DETROIT -- Toyota will explore various powertrains and fuel sources, but sees hybrids as the core technology for improving fuel economy, an engineering manager says.
Ankil Shah, manager for materials engineering at Toyota's technical center here, says hybrids offer "the best short- to mid-term gains in fuel economy."
Given that battery energy density is far less than that of liquid fuels such as gasoline and diesel fuel, the cost and weight of battery packs needed to produce an acceptable range in an electric vehicle are prohibitive, Shah said.
"This makes electric vehicles and plug-in electric vehicles a great challenge in a mainstream vehicle," Shah said recently in a speech at a conference sponsored by Plastics News on lightweight and electric vehicles.
Plastics News, like Automotive News, is published by Crain Communications.
Toyota has sold 3 million hybrids globally, Shah said. The Prius is by far the best-selling hybrid in the United States, with sales of 104,251 units this year through October -- nearly half of the 211,598 total U.S. hybrid sales.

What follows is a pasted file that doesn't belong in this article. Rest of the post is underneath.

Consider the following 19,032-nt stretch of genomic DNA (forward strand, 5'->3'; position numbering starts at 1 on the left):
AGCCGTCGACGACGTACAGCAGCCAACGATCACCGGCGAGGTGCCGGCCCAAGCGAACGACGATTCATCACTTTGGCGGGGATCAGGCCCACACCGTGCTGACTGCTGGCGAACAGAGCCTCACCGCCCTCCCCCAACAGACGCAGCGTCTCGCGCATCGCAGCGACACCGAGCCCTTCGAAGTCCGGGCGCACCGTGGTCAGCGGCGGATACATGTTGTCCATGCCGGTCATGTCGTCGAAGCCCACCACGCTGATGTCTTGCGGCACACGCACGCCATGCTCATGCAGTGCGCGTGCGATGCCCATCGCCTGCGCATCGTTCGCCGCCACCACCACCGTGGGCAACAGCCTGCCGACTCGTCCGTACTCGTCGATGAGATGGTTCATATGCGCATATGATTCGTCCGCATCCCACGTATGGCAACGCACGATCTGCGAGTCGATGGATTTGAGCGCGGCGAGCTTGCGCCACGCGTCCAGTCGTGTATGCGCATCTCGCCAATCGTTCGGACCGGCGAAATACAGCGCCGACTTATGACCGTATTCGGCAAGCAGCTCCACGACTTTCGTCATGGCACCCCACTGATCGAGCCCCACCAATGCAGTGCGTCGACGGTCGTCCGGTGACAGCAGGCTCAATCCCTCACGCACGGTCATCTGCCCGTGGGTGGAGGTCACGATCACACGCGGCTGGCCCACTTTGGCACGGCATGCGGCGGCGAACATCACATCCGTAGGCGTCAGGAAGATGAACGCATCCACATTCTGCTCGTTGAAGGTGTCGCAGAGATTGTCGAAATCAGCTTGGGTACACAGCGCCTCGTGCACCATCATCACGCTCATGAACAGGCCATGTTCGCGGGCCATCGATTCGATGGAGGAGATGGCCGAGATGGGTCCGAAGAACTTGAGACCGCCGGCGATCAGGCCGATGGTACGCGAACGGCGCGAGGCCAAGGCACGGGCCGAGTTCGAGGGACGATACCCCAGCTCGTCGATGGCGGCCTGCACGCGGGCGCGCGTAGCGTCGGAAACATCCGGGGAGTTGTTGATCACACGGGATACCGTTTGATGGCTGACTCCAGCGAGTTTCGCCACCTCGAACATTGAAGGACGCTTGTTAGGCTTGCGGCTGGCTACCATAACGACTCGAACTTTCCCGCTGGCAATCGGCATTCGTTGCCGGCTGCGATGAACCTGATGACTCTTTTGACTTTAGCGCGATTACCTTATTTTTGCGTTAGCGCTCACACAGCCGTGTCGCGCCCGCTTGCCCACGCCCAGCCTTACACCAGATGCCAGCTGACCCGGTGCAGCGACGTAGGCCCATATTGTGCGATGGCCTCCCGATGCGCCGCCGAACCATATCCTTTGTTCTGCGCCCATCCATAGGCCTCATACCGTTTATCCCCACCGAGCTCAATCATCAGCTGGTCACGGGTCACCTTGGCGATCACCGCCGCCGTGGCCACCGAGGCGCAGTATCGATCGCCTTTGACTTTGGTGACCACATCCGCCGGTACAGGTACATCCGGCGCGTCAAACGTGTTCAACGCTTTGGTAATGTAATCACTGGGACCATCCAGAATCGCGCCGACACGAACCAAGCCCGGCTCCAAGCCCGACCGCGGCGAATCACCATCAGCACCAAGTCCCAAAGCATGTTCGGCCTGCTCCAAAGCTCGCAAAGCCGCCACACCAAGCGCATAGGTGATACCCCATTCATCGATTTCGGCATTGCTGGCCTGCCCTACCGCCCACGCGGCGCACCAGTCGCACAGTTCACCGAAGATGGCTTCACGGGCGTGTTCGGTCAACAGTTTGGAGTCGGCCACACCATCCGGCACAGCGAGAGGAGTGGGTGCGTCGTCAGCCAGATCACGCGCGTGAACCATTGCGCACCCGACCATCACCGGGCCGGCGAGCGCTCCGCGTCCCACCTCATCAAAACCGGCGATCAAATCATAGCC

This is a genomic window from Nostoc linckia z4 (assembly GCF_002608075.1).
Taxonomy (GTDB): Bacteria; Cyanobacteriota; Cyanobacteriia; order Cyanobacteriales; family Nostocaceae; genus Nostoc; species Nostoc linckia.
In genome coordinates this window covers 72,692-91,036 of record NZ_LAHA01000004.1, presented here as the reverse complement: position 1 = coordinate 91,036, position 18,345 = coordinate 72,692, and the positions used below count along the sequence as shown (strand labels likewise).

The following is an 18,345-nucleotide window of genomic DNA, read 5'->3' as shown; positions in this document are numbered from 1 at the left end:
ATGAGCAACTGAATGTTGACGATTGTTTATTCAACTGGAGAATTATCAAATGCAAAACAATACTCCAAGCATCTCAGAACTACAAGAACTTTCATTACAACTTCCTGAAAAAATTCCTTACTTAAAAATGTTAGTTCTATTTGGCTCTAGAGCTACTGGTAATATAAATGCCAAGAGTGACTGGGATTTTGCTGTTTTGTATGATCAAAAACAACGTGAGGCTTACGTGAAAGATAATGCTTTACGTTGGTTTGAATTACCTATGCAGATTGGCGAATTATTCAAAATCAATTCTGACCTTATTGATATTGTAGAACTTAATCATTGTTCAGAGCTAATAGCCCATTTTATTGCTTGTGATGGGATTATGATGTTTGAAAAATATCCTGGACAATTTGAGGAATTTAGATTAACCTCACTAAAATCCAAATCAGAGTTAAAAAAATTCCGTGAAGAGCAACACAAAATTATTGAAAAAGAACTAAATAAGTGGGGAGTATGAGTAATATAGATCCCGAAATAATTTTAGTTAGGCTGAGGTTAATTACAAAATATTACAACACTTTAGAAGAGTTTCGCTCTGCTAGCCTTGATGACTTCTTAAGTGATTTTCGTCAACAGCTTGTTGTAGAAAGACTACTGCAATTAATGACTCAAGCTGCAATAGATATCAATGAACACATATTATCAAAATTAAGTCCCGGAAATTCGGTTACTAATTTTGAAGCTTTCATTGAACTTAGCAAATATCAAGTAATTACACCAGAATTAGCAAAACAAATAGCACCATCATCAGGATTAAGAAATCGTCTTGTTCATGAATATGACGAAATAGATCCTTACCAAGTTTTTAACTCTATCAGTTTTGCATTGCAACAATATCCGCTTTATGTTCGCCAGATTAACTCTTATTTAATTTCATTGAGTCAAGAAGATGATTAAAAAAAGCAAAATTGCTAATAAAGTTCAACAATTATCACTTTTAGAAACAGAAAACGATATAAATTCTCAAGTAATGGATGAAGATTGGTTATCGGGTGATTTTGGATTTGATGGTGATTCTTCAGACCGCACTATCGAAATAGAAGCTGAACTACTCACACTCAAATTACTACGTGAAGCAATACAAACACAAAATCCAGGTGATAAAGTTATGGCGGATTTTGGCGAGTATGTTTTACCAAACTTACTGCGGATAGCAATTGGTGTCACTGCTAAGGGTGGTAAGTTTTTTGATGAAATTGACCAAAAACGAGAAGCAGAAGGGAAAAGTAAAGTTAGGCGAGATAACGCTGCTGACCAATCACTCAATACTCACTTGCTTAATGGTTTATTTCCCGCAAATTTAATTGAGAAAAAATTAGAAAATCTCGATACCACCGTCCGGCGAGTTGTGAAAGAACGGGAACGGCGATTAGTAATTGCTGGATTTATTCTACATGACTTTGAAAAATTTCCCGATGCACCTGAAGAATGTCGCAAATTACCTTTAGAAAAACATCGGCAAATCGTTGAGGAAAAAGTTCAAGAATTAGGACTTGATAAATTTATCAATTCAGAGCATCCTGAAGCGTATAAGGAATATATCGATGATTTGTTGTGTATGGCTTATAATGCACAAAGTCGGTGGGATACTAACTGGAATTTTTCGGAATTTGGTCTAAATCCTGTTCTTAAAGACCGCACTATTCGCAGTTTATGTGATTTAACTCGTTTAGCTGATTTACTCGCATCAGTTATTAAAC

Aside from market leadership, Toyota uses the hybrid architecture as the basis for other alternative drivetrains such as plug-ins and EVs, he said: "Hybrid components can be easily adapted to other powertrain systems."
Shah said that Toyota sees a future for hydrogen fuel cell-powered vehicles, and plans to begin commercial sales in 2015. Its fuel cell vehicle has a range of nearly 500 miles per tankful and functions well in cold weather, he said.
Toyota sees fuel cell propulsion as optimum for large vehicles such as buses and delivery trucks, Shah said, particularly if they travel long-distance routes.